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ABOUT US

Jason Fry and Greg Prince
Faith and Fear in Flushing made its debut on Feb. 16, 2005, the brainchild of two longtime friends and lifelong Met fans.

Greg Prince discovered the Mets when he was 6, during the magical summer of 1969. He is a Long Island-based writer, editor and communications consultant. Contact him here.

Jason Fry is a Brooklyn writer whose first memories include his mom leaping up and down cheering for Rusty Staub. Check out his other writing here.

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5 For 5

It’s been a great week for the connective tissue of the Metsosphere. Faith and Fear gets to hang with Mike’s Mets on Tuesday and then dines al fresco with Mets Guy in Michigan in Manhattan on Saturday.

The world hasn’t witnessed this great a concentration of creative Mets energy since Metstradamus blogged alone.

Dave Murray and I have been baseball soulmates all our lives even if we never met until last evening. The beauty of blogging strikes again. We were born within 16 months of one another and grew up within maybe 12 miles of one another and rooted for the same team and discovered we once attended the same Rangers-White Sox game, but who would have known all that without this thing of ours? It’s a beautiful thing. That plus the education conference his paper sent him to cover at Columbia.

He couldn’t make it to Shea so I brought a little Shea to where he was staying on the Upper West Side. We found a bar with a few outdoor tables and attracted a stream of well-wishers drawn to my DELGADO 21 t-shirt and — here’s a scoop — my brand new, custom-made replica 1976 Mets Bicentennial cap. One patron asked if the Mets were home next week, he wanted to exchange some tickets. A passerby who’s retiring from the Transit Authority wanted to tell us he’s from the same town — Aguadilla, Puerto Rico — as Carlos D. Another pedestrian gave us a little song and dance about the Mets…literally. I gave him a buck for his troubles. (Eating outdoors? Bring singles.) Dave told me he was having trouble finding suitable Mets knickknacks to bring home to Michigan. I sense his next trip here will find a more firmly grounded Mets town.

Check local retailers late next month, if you know what I mean.

Another night, another blogger reveals himself as a first-rate human being, another Phillies loss lops magic matters to 5. How lucky can a Met fan get?

5.01: The State That’s Shaped Like a Mitt. In honor of the Mets Guy From Michigan, how about 5 Michiganders who became Mets? 1) Rick Down: Somebody thank him for whatever it is he’s done this year. 2) Mickey Weston: Dave’s his virtual biographer. 3) Rodney McCray: Even walls fall down. 4) Jim Gosger: ’69…’73…23 Skidoo!; 5) Keith Miller: His best position turned out to be agent.

5.02: It Shouldn’t Have Gotten This Far. David Wright’s No. 5 will be retired if there is justice in this world (didn’t say there was). Diamond Dave should be wearing any one of dozens of fabulous numbers right now, however, because 5 should have been retired for the David who didn’t mind being known as Davey. Other than winning half the franchise’s world championships, guiding them from nothing to everything and attaining more victories than anybody in the same job, Johnson wasn’t much of a manager.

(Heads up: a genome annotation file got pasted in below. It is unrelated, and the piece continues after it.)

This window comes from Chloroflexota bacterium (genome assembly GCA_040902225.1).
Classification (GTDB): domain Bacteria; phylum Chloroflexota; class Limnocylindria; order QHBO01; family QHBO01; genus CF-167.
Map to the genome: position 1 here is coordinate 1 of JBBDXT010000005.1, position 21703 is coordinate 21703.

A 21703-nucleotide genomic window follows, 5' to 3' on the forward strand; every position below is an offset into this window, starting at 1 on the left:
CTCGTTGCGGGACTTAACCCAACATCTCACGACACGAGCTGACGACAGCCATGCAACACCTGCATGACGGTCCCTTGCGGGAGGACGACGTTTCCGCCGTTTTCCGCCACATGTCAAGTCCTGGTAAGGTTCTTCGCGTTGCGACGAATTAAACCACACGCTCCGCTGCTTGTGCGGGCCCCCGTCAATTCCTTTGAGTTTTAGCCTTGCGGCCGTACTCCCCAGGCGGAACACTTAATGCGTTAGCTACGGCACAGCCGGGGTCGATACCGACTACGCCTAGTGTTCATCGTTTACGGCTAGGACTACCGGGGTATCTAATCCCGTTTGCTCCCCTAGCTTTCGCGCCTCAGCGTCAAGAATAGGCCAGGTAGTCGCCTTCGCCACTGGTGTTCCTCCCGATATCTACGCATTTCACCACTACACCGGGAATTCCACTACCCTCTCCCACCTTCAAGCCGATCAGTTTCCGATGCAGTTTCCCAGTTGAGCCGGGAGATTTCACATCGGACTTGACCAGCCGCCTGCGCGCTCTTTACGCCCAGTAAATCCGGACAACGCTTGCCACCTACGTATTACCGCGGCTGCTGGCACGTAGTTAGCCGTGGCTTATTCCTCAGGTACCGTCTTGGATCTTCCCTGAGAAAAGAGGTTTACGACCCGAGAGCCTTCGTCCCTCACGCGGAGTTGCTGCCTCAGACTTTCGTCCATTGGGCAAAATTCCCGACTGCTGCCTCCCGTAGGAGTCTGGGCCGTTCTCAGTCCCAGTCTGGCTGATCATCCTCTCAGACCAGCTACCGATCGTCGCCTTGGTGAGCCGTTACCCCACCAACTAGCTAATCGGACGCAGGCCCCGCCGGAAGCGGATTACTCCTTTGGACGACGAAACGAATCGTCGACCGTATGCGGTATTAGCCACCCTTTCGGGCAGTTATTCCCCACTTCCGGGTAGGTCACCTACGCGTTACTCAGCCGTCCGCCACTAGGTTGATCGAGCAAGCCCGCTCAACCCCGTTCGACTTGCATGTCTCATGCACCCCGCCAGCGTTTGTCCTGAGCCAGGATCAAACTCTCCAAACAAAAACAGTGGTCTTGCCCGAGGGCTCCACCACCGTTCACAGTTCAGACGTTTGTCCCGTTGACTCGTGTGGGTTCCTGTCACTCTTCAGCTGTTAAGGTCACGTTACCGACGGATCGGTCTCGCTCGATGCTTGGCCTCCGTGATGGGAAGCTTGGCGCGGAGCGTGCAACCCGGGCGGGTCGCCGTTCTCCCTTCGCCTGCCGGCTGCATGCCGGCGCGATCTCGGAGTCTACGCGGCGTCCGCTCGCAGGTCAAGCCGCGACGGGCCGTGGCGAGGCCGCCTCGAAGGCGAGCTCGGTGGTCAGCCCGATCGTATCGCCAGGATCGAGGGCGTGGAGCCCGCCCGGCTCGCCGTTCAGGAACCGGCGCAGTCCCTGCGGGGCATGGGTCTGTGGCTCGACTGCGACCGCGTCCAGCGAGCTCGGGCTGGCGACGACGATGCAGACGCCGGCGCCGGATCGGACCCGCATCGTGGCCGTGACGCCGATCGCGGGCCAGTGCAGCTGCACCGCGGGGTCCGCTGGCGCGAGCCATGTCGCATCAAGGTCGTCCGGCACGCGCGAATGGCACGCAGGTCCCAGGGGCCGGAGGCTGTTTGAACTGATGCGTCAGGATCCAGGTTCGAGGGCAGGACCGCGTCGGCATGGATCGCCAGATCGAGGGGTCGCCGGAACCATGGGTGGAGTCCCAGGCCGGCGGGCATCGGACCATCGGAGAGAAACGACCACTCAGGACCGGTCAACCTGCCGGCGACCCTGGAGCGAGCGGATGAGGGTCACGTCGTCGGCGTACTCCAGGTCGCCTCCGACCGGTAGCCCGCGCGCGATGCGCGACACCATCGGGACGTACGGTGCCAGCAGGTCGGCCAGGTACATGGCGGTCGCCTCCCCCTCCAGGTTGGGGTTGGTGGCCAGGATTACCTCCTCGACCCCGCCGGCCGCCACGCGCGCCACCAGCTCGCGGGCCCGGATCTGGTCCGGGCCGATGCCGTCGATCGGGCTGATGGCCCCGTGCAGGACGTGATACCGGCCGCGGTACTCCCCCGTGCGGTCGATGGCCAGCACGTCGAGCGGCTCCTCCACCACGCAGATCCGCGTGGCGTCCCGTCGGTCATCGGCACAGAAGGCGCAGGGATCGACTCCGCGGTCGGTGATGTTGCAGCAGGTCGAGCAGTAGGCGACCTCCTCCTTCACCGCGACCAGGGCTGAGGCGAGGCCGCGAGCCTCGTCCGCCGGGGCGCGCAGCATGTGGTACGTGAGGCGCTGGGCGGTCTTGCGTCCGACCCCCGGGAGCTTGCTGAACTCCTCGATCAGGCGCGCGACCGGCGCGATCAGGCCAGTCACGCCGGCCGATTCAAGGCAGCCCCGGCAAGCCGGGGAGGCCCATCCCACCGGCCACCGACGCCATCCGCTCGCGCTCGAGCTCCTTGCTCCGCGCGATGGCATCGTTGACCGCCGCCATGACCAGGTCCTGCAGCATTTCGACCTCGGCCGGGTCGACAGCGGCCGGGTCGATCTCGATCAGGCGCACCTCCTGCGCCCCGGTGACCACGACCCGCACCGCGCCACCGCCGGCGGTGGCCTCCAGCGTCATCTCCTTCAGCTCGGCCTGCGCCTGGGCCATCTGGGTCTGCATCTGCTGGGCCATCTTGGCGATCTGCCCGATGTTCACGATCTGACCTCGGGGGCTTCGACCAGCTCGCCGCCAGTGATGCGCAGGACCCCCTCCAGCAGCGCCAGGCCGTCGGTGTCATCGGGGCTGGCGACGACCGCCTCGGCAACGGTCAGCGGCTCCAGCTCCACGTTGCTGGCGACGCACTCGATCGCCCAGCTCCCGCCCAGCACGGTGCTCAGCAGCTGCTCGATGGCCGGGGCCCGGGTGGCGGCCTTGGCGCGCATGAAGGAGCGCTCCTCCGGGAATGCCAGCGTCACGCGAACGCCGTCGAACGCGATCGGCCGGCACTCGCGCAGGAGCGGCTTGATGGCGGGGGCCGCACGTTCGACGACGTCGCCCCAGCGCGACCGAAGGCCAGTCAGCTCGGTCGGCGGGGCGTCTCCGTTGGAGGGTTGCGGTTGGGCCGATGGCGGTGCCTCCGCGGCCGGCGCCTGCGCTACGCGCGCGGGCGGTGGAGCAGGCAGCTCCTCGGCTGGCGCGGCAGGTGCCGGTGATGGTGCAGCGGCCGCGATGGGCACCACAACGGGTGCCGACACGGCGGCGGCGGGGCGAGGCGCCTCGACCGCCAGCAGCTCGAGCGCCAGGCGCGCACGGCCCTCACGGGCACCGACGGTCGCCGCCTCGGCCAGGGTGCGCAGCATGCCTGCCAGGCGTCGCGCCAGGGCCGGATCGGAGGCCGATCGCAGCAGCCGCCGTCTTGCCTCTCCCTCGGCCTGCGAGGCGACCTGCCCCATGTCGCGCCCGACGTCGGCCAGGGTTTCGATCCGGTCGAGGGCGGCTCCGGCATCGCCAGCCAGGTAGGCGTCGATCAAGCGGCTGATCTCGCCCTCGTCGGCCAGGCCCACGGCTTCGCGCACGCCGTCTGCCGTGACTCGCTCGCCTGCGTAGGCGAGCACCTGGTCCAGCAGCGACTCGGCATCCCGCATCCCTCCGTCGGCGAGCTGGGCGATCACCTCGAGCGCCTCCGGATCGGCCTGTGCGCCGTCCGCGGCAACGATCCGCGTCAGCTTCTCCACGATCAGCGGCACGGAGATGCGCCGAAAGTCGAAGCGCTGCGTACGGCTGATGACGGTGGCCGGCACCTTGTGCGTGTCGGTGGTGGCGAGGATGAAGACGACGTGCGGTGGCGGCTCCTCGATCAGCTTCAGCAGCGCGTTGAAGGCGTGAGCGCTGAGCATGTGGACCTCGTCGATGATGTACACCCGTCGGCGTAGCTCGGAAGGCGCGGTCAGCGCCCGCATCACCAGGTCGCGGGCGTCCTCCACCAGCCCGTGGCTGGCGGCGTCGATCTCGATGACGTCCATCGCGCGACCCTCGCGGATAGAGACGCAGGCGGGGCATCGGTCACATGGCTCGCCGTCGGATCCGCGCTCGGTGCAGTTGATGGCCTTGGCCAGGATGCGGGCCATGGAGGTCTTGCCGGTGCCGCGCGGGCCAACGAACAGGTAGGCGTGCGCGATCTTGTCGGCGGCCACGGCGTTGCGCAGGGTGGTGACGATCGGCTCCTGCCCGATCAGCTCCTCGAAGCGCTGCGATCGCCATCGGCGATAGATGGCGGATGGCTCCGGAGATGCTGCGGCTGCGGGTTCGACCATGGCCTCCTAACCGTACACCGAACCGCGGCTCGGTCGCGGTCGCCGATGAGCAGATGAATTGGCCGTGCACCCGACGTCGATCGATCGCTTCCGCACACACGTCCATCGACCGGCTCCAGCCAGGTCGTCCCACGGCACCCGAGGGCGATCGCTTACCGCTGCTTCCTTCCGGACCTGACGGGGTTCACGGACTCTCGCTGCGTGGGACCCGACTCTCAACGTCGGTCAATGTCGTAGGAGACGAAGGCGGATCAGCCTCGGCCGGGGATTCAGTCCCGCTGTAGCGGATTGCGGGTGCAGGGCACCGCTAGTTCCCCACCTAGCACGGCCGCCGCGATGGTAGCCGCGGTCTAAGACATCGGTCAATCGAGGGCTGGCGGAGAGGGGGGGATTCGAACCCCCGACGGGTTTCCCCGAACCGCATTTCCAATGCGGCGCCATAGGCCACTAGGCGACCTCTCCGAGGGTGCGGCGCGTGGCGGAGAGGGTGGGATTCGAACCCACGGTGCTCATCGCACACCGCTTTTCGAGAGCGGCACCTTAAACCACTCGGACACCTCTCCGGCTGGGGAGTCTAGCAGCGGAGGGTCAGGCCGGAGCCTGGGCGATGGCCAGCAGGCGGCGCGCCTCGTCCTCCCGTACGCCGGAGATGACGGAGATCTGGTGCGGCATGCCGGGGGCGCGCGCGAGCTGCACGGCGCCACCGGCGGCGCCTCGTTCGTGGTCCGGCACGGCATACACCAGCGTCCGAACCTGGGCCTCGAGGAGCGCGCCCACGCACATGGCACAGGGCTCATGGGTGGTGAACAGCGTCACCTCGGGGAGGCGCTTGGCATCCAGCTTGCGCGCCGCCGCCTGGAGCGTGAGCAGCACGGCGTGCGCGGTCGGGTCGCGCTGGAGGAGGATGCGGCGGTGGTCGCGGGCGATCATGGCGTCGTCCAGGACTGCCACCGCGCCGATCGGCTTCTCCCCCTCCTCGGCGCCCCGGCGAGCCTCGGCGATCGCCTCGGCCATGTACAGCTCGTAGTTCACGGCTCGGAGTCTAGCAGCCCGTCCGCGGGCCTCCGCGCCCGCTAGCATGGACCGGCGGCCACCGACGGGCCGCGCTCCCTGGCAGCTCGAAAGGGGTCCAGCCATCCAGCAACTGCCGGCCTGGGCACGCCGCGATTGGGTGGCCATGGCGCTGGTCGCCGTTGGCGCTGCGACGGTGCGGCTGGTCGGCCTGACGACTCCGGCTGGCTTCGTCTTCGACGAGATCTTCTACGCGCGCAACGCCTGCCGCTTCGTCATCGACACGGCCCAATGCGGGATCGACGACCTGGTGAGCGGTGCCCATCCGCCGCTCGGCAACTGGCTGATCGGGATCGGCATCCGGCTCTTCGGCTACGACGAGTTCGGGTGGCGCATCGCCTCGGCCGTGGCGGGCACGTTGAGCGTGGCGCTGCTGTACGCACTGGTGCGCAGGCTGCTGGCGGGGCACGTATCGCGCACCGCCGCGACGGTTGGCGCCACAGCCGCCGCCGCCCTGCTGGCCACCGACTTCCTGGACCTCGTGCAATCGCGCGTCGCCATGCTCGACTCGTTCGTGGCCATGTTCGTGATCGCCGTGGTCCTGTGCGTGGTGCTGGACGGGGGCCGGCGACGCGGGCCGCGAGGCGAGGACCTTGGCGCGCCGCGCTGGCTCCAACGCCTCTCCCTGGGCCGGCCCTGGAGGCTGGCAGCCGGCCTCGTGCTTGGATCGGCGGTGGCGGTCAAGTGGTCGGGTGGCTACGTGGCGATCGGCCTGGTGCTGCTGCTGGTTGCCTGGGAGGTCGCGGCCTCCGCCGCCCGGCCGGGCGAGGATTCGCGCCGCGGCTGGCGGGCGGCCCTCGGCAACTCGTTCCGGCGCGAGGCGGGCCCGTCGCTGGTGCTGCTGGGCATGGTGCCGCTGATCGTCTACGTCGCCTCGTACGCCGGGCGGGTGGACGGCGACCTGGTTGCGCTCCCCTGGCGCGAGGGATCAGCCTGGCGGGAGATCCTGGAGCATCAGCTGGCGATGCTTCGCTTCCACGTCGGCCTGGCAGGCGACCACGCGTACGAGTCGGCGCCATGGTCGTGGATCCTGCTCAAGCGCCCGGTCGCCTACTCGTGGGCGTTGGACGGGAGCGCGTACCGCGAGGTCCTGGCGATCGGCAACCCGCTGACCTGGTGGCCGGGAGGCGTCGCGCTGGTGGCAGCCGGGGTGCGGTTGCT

5.03: Star Watch. Back to the current and ultimate No. 5. According to the übercomprehensive Ultimate Mets Database, David Wright is No. 41 on the all-time Met hit list. He is also the No. 41 of everyday Met players.

5.04: As Long as We’re Blogging Great Met Bloggers. You have to dig anybody who claims No. 5, Mike Phillips, as his favorite childhood Met. And I do.

5.05: He’s Not Great at Math Either. Paul Simon promised to share 50 ways to leave your lover. I count only 5 specific options to get yourself free: 1) Just slip out the back (Jack). 2) Make a new plan (Stan). 3) You don’t need to be coy (Roy). 4) Just hop on the bus (Gus). 5) Drop off the key (Lee). To be honest, I think Roy got shortchanged on advice.

4 comments to 5 For 5

  • Anonymous

    I was looking forward to 5 for 5 and a mention of one of the all-time great No. 5s in Mets history – Chico Escuela.
    Somewhere in my mother's garage there's a Mets yearbook with a picture of Chico wearing a #5 jersey. I can remember looking at that and thinking “hey, he's wearing Dan Norman's number.”
    “Ed Kranepool borrow Chico's soap and never give it back.”

  • Anonymous

    How the hell do you get to 5 and not mention you-know-who? I'm never reading this blog again.

  • Anonymous

    JM: A little something to fill the void at 14.09.
    Rusty: Going back a ways, but maybe this will tide you over.
    Both of you: Stay tuned. We're not done counting.

  • Anonymous

    Thanks for that…but (egg on my face) mbtn has Dan Norman as wearing No.8, not No. 5.
    Either I mis-remembered the Chico picture, or I had Norman confused with “Young Stevie Henderson.”
    That got me thinking, and I dug back into the old binders of Topps. Dan Norman appears on 1979 #721 as one of 3 “Mets Prospects” and again on 1980 #681 as one of 3 “Mets Future Stars” (with a couple of young pitchers named Jesse Orosco and Mike Scott).
    To paraphrase the President in “The Contender”:
    “Dan, you're the future of the Mets organization, and you always will be.”